My parents encouraged my curiosity, and always wanted me to be interested in other countries and cultures. And so my many travels and my undergraduate degree in Religious Studies were not a surprise to my parents. And they were quite happy to see me exploring the world, and learning about different cultures, religions and societies. Actually, what I have found interesting after leaving the positive environment provided by my parents, is that many people did not have an upbringing like mine, and were not taught openness and acceptance.
Of the many countries I have been fortunate enough to visit, Morocco is the one where I have spent the most time. There are many things about Morocco that I have enjoyed. I have learned a lot about Morocco, and also about myself.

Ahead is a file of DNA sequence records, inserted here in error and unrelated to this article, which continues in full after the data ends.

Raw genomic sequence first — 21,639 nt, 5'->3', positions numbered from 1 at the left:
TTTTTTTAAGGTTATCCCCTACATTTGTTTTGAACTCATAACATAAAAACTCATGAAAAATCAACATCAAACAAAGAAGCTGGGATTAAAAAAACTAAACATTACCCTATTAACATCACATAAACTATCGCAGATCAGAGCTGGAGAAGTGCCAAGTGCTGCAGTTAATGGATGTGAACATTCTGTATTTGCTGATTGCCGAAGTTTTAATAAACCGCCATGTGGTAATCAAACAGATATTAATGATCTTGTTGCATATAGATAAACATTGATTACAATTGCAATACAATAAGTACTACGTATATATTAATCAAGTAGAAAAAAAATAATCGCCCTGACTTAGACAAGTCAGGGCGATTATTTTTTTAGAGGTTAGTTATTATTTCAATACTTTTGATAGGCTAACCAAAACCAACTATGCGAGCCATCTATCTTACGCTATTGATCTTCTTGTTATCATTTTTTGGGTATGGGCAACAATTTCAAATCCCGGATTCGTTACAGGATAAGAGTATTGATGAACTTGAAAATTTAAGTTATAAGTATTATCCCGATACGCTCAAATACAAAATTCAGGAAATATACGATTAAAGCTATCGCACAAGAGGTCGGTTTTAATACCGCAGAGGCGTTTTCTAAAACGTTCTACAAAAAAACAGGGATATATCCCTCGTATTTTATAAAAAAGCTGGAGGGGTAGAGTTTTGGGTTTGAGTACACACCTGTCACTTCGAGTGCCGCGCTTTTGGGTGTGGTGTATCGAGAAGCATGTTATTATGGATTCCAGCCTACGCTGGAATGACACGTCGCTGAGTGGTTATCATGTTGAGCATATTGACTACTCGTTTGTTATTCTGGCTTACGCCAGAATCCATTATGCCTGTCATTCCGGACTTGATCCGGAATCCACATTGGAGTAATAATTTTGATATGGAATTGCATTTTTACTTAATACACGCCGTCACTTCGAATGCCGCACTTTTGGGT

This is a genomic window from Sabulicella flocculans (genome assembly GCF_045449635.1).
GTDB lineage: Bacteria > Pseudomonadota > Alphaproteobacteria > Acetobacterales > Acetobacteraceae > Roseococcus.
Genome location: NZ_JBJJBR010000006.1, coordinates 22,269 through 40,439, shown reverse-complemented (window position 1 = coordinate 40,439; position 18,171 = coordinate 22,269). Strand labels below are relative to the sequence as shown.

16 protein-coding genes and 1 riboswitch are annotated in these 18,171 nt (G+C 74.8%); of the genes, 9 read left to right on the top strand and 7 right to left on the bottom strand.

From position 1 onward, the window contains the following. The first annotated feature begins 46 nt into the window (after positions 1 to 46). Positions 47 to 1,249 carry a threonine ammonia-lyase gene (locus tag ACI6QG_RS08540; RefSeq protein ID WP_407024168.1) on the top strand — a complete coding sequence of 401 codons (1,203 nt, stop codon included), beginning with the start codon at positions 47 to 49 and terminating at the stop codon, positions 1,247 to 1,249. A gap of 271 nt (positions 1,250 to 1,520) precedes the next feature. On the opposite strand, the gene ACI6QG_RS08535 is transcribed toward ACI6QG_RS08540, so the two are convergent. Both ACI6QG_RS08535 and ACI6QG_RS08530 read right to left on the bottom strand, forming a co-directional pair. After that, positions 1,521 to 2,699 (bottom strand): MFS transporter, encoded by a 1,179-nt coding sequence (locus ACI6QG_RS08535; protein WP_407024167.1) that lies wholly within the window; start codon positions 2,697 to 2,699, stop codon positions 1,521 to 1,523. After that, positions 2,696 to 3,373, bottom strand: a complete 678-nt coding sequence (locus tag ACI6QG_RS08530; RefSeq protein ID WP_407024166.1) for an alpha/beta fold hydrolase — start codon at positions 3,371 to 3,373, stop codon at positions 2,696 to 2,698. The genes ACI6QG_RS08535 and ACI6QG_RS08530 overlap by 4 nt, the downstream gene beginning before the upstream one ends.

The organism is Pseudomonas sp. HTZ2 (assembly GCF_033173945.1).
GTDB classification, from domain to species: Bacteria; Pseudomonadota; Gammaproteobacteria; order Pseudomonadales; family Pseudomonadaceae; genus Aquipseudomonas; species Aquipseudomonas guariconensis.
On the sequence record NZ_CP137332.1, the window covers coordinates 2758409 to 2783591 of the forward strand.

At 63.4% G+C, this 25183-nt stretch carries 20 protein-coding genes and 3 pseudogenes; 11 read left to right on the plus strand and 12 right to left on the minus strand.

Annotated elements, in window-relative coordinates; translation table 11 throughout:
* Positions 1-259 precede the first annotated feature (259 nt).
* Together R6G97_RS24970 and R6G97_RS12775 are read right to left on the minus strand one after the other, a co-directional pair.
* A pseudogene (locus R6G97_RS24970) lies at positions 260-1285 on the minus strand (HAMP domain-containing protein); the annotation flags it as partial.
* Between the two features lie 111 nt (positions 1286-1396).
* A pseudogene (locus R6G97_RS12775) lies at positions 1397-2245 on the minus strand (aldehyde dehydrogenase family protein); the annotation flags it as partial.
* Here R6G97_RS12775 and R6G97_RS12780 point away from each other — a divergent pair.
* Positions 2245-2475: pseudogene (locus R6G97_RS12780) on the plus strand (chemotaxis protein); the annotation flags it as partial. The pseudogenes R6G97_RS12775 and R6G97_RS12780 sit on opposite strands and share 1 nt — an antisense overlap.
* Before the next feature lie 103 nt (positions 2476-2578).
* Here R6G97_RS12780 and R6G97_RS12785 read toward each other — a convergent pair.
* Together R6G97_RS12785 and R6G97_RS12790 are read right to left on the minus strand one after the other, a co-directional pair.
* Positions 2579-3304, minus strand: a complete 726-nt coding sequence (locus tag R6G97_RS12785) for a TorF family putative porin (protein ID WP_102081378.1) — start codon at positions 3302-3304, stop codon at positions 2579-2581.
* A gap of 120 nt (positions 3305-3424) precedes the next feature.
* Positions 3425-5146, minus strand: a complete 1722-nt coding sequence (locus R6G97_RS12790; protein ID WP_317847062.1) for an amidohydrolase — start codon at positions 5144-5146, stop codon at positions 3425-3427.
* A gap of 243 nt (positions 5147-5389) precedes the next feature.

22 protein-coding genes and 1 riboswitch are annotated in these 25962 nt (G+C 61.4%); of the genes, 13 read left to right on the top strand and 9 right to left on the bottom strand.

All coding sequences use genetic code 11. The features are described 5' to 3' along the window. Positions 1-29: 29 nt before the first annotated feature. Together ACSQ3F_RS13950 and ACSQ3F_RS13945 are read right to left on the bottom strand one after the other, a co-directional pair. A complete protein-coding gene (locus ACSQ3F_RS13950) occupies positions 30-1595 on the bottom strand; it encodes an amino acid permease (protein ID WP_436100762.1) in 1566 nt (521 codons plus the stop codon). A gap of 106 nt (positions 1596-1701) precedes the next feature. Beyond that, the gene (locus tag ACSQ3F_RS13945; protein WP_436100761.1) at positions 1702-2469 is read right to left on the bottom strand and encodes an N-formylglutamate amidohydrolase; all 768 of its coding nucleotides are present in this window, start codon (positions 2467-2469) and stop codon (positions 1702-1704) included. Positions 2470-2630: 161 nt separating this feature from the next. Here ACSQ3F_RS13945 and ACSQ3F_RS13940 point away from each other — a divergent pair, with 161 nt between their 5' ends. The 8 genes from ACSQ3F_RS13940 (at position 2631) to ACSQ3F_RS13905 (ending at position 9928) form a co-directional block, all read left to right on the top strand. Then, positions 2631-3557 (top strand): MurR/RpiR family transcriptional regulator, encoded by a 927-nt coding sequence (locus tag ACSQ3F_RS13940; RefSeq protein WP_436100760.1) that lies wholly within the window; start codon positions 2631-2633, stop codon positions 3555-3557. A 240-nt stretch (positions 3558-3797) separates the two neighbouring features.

As a scholar, my time in Morocco has enhanced my understanding of Islam as well as life in the overall MENA region. This is related to the focus of my academic research in my Master of Dispute Resolution. Although this is not my first visit to the MENA region, the three months I have stayed in Morocco have been very useful to enhancing my understanding of life and culture here.
This has also renewed my interest in my academic studies. Sometimes it is difficult to stay motivated when all of your learning comes from books. Actually going somewhere makes things more real.
When I decided I wanted to do an international internship, I didn’t have Morocco in my mind as the place I would go. I have an insatiable wanderlust, so I was simply interested in going somewhere different. When I found an internship in Morocco, I was happy to go somewhere else and experience something different. I wanted to test and improve myself, make a positive difference and also hopefully gain a better understanding of the world around me.